Ten Ragas To A Disco Beat

By Audio Pervert - 6/07/2012

In 1982, bollywood based guitarist, accordion player and upstart composer, Charanjit Singh recorded an album titled Ten Ragas To A Disco Beat. The album is techno before there was any techno! A brilliant accident if we can view it 30 years down the line. Classical ragas on analog synthesizers, backed by square bass patterns, 808/909 beats. The album's foundation in terms of sound, is based on the globally acclaimed "holy trinity" - Roland 303 Bass - The 909 Drum Machine & The Jupitor 6 Polyphonic synthesizer. 1982, EMI India released the album on limited vinyl, titled "Synthesizing: Ten Ragas To A Disco Beat". Albeit a marginal run on late night radio and some underground parties, the album vanished without a trace. "The future would be written elsewhere...."

However out of time and place, the album can be defined as acid-house by accident! Without doubt the Indian ragas entrenched in the forefront! As countless electronic music pundits, journalists and writers believe and claim that acid-house and techno is endemic to Detroit and Chicago(early 1985) not many ever heard 10 Ragas, an album that predates and pioneers, however unsung. Given that earliest techno and acid-house is tagged on DJs and home-producers crawling out of the industrial collapse (the automobile industry of America), Charanjit's definition and legacy is audibly mature, in terms of musicality, composition and even taking risks.

A lot changed inside the electronic music universe in the years and decades to follow ... Fast Forward to 2008, the record is unearthed by Edo Boeman, a Dutch record collector while rummaging through discarded vinyls at a kitsch shop in Mumbai. Edo on first listen, is blown by the record! "At first listen, it sounded nothing like I had heard from Bollywood and nothing like Indian pop or electronica also..." recalls Edo in 2012. In early 2010, Bombay Connection based in Holland re-released the LP in two volumes - newly remastered. The record goes out a unsuspecting and largely impressionable public, who were quickly convinced that the sound was emerging from Chicago, Detroit and or Manchester in the mid-late eighties. Some even argued it was Aphex Twin 'belting' out the 'old-acid' under one of his dozen avatars. The disbelief aside, the sound of this record was immediately vintage, crude, yet futuristic and difficult to say ... Who? When?  Fairly controversial. Just as the first (1985-88) and second (1994-97) wave of acid-house did arrive and thrive on the Roland 303 / 808 / 909 combination - on the albums of Phuture, Acid Trax, Jeff Mills, Juan Atkins, Cybotron in the late 80s - and later as with Aphex Twin, Ritchie Hawtins, Orbital, Luke Vibert etc in mid 90s. These artists, today are revered as superheroes of electronic music culture as much as the instruments itself which went onto become a standard, an uber-class within the canvas of electronic music for decades ...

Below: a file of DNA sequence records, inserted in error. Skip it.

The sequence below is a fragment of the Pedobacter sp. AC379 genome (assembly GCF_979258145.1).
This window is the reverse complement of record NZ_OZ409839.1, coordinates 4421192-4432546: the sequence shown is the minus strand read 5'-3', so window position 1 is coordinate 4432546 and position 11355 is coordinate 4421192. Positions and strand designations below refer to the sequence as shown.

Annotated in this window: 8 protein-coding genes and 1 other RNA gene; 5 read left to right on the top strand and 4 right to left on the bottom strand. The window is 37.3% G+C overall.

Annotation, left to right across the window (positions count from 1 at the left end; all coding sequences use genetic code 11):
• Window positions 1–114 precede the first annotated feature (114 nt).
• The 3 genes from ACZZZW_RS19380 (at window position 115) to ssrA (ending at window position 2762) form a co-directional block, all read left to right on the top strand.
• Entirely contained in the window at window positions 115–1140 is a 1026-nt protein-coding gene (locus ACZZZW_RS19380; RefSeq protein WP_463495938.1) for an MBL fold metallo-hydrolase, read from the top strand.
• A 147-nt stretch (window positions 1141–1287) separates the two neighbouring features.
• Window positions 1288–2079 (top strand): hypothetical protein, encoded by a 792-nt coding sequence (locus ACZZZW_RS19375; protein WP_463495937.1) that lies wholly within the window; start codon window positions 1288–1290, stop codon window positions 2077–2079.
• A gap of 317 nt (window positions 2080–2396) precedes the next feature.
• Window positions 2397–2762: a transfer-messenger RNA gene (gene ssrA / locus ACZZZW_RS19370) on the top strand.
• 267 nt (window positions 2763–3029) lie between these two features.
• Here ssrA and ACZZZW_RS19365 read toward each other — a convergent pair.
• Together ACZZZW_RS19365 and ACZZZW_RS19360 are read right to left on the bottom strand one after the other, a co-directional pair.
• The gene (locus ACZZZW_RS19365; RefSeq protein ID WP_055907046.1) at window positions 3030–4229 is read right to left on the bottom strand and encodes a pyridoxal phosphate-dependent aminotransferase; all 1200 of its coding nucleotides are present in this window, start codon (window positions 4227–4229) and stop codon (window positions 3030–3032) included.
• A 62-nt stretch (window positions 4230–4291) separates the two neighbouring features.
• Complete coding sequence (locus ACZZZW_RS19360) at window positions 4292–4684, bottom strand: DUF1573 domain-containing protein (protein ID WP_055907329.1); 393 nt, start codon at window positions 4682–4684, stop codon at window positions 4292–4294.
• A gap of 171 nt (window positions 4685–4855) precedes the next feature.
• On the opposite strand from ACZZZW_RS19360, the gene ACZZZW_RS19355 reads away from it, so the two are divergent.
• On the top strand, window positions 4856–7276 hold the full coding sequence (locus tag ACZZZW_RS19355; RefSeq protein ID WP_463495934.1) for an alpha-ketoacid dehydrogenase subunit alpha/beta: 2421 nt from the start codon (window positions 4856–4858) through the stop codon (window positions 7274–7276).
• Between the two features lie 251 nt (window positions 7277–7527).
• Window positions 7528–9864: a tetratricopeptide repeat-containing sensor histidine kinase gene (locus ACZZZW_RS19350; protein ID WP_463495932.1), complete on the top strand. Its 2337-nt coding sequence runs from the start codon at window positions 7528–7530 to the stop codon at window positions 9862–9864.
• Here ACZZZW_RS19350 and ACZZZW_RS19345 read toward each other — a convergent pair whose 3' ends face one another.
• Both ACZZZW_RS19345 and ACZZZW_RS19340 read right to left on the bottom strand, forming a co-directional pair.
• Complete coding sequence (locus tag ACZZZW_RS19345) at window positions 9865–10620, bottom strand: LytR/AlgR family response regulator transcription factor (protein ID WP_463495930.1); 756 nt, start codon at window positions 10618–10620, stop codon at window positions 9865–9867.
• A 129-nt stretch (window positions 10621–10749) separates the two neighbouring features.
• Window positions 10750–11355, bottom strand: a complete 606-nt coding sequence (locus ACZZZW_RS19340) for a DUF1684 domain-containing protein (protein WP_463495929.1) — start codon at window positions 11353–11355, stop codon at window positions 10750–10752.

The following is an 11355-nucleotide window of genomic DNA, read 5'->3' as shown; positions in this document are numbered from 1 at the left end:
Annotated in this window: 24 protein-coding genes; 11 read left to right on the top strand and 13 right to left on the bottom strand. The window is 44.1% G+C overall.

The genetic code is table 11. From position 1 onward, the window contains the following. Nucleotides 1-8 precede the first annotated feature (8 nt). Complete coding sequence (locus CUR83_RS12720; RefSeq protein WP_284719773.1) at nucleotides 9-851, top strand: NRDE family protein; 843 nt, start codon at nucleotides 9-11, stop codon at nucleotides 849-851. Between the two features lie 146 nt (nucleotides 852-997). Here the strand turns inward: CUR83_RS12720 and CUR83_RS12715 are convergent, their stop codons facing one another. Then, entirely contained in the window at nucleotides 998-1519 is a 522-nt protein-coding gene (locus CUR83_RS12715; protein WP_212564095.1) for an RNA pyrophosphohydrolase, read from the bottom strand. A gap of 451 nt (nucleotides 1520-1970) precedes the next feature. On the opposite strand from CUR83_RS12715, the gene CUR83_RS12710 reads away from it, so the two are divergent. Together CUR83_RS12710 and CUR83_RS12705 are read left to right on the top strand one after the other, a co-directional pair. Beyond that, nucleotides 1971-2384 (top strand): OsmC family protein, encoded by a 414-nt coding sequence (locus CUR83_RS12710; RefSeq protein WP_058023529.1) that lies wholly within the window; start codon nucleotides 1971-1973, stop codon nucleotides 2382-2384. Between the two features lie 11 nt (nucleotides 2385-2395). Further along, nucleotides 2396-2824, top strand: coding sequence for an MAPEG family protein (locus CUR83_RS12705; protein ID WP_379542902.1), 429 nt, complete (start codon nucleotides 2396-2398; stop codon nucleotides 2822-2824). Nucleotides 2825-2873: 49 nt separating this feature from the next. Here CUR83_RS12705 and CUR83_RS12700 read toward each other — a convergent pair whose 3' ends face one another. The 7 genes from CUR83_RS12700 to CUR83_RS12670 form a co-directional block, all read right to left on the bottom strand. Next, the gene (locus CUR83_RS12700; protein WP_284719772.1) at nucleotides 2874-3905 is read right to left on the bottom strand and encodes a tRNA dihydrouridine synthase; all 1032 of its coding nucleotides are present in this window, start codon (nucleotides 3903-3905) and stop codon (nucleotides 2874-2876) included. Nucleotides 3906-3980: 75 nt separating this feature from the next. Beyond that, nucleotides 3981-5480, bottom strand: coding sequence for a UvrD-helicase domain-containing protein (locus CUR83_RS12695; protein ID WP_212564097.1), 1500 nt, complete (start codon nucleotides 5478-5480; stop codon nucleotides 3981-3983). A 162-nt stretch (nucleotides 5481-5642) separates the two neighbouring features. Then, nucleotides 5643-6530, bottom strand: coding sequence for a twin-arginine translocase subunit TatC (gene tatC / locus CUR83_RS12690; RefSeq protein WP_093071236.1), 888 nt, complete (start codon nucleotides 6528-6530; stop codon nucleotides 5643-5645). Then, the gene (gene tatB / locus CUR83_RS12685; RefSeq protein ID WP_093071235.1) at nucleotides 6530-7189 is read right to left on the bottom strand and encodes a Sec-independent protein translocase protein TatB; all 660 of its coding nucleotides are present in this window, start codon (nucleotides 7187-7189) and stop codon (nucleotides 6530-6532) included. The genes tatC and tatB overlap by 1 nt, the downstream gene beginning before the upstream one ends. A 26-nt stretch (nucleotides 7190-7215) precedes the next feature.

We rediscovered and featured Charanjit's legacy in HUB (2010) - India's Electronic Music Anthology - READ HERE / DOWNLOAD - Charanjit Singh lives in Bombay. His life had changed a lot, but music remained an integral part. Presenting HUB, the anthology of Indian Electronic Music was a moment for us (me and Rana Ghosh) to cherish forever. Charanjit Singh and Ten Ragas To A Disco Beat is where the story of Indian electronic music actually begins to be precise. A re-birth of sorts, 28 years later. Back home, in India, most electronica enthusiasts remained clueless (2011) about the record and the rediscovery of the artist. What surprised us was his calm and down-to-earth persona. The fact, at the age of 62 he did realize, but in a vague way, about how his record was making a great buzz, almost 30 years later. Not in India but in the west. "I had no clue about electronic music as such, till I had spoken to Edo from Holland in 2009 when he showed up at my door... He told me that my record, Ten Ragas was of great value and that we should remaster the songs and press new vinyls" states Charanjit rather plainly chatting with us the time we visited his house the second time. 
Johanz Westerman's and Charanjit Singh's collusion, which happened in 2012, thanks to Rana Ghose, proved to be potent, to say the least. The live output was enthralling, preposterous and even "you call that a raga?!" The duo would tour Europe and US in 2013 and 14, hitting up several venues and festivals with a complete new set - call it "raga meets rotterdam rave". The western press would pick up the buzz, confused at time about the sound, yet Charanjit's rise to fame links up to Rana Ghosh, as manager, legal advisor and film maker. In India, the Johanz and Charanjit performed first at the Amaraas Festival in New Delhi, moving to the launch of Magnetic Fields Festival in Al Sisar, Rajasthan. 
The record label Saregama India, which held the rights of the original 1982 record (via EMI) attempted to stake a claim in the proceeding business and the use of Charanjit's music. However, as Rana explains "original contract was never located by the record label". The man who gave India it's first instance of electronic music, Charanjit Singh would pass away quietly, July 2015 in Bombay, soon after his wife's death earlier in May. The loving duo were inseparable and had toured allover the world, especially after the runaway rediscovery of the album.
This article was first published in July 2012.

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